Hotel Monaco: Upbeat, trendy and playful, Hotel Monaco in Salt Lake City brings a refreshing approach to elegance that isn’t stodgy. Located on Main Street, this star of the Kimpton Hotel group brings contemporary design to a historic building. If a stylish boutique hotel is on the checklist, this favorite is a must. www.monaco-saltlakecity.com
Local Brews: It’s been said many times: Salt Lake City is rarely the first town to come to mind when considering breweries and pubs. Yet, the city has relaxed its restrictive laws regarding alcohol sales and cut out the mandatory “membership fees” required for service at local bars. Local brewery Red Rock Brewing Company (www.redrockbrewing.com) started in 1994 and continues to create award-winning craft beers, served at three brewpub locations. It’s not alone – Squatters Craft Beers pours a dozen of its specialty concoctions at its three Salt Lake City-area brewpub locations (www.squatters.com), while Epic Brewery, the newest hop-master in town, offers samples of its prized beers in its Tap-Less Tap Room with food orders (www.epicbrewing.com).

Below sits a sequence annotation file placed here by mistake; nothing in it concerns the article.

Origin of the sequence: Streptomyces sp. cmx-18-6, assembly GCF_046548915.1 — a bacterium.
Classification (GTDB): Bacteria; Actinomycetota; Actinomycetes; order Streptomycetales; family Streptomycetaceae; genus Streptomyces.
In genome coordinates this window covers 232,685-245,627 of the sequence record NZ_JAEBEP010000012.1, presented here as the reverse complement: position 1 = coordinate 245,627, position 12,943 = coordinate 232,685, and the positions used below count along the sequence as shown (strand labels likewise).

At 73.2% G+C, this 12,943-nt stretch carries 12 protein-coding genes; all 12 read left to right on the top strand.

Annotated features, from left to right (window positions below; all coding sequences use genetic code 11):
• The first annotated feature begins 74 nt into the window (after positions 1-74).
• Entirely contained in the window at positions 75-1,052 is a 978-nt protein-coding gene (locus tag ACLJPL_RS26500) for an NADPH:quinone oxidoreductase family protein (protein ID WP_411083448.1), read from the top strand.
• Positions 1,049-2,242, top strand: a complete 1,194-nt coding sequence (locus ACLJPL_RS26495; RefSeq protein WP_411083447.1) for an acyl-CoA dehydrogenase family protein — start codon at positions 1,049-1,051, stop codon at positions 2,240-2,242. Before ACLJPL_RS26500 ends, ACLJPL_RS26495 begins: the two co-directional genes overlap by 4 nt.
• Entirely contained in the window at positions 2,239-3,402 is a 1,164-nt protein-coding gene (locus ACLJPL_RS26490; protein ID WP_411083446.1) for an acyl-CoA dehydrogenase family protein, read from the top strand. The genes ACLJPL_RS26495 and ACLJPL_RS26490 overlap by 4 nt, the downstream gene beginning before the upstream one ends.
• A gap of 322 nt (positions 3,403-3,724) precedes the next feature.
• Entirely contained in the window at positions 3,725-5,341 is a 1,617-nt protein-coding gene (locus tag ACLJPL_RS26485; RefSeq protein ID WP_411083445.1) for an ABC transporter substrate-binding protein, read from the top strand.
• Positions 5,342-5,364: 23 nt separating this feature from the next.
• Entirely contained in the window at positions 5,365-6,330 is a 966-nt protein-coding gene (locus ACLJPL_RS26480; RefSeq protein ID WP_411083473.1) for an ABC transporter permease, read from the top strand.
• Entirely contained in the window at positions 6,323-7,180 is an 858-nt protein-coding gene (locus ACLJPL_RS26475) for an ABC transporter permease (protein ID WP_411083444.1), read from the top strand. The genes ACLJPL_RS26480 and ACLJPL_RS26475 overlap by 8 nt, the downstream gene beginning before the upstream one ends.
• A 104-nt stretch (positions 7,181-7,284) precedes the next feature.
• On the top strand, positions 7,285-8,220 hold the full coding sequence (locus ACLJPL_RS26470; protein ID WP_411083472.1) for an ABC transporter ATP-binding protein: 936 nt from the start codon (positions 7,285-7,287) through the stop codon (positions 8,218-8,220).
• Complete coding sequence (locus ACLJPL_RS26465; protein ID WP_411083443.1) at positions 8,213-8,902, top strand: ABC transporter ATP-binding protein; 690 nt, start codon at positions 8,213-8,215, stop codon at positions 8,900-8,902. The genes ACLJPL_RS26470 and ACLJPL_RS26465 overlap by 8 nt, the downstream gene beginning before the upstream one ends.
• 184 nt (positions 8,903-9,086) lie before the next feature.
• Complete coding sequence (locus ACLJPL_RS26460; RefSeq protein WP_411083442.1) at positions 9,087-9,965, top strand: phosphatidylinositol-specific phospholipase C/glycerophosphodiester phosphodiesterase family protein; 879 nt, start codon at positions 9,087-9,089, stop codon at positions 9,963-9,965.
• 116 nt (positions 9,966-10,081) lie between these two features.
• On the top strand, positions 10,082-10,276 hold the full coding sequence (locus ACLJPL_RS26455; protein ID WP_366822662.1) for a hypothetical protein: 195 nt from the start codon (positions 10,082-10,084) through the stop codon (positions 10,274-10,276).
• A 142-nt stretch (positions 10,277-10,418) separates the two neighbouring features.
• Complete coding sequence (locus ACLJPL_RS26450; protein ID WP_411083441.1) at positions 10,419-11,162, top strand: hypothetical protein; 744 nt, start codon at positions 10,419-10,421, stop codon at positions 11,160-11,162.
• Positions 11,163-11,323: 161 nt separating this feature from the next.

Best of Burgers: When you’ve just finished a downhill run at more than 30 miles per hour, the last thing you want is a salad. Porcupine Pub & Grille’s Big Cottonwood Burger is a whole 1/3-pound beef patty loaded with bacon-sauteed mushrooms, herbed aioli and barbecue sauce, cheddar, swiss and fresh sliced veggies on a sourdough bun. Served with steak fries and a glass of froth-topped brew made locally, it’s just plain awesome (www.porcupinepub.com).
Lucky 13, however, has an undisputed heavyweight with its Big Benny, a sloppy-good gourmet behemoth stacked with house-smoke bacon, caramelized onion, cheeses and Lucky 13 sauce on 28 ounces of beef. Benny is a fresh-ground dream measuring one foot in height (www.lucky13slc.com).